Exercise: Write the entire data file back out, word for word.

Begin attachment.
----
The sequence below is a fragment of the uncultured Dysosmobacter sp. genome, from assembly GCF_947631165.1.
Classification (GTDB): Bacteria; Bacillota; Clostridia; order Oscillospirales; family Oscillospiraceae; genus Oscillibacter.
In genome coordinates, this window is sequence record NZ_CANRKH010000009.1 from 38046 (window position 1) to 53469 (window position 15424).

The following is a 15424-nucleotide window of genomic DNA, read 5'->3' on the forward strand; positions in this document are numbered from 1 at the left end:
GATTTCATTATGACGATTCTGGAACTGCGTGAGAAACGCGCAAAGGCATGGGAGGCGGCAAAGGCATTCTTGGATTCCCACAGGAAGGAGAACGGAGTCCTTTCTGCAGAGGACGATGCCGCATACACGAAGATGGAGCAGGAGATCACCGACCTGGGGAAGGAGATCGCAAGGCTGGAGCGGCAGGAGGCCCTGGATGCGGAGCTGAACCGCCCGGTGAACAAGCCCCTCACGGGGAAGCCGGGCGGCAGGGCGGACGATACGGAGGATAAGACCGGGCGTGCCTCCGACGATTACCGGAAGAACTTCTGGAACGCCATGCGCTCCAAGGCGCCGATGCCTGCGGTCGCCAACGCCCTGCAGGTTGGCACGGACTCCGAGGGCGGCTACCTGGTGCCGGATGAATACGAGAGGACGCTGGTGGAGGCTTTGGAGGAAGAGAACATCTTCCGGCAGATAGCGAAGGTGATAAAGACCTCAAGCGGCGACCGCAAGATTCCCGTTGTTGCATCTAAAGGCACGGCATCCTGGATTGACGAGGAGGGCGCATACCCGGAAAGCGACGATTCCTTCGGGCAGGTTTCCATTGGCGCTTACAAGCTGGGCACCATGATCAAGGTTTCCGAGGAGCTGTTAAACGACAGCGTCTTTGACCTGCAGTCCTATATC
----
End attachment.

The sequence below is a fragment of the uncultured Dysosmobacter sp. genome, from assembly GCF_947631165.1.
Classification (GTDB): Bacteria; Bacillota; Clostridia; order Oscillospirales; family Oscillospiraceae; genus Oscillibacter.
In genome coordinates, this window is sequence record NZ_CANRKH010000009.1 from 38046 (window position 1) to 53469 (window position 15424).

The following is a 15424-nucleotide window of genomic DNA, read 5'->3' on the forward strand; positions in this document are numbered from 1 at the left end:
GATTTCATTATGACGATTCTGGAACTGCGTGAGAAACGCGCAAAGGCATGGGAGGCGGCAAAGGCATTCTTGGATTCCCACAGGAAGGAGAACGGAGTCCTTTCTGCAGAGGACGATGCCGCATACACGAAGATGGAGCAGGAGATCACCGACCTGGGGAAGGAGATCGCAAGGCTGGAGCGGCAGGAGGCCCTGGATGCGGAGCTGAACCGCCCGGTGAACAAGCCCCTCACGGGGAAGCCGGGCGGCAGGGCGGACGATACGGAGGATAAGACCGGGCGTGCCTCCGACGATTACCGGAAGAACTTCTGGAACGCCATGCGCTCCAAGGCGCCGATGCCTGCGGTCGCCAACGCCCTGCAGGTTGGCACGGACTCCGAGGGCGGCTACCTGGTGCCGGATGAATACGAGAGGACGCTGGTGGAGGCTTTGGAGGAAGAGAACATCTTCCGGCAGATAGCGAAGGTGATAAAGACCTCAAGCGGCGACCGCAAGATTCCCGTTGTTGCATCTAAAGGCACGGCATCCTGGATTGACGAGGAGGGCGCATACCCGGAAAGCGACGATTCCTTCGGGCAGGTTTCCATTGGCGCTTACAAGCTGGGCACCATGATCAAGGTTTCCGAGGAGCTGTTAAACGACAGCGTCTTTGACCTGCAGTCCTATATC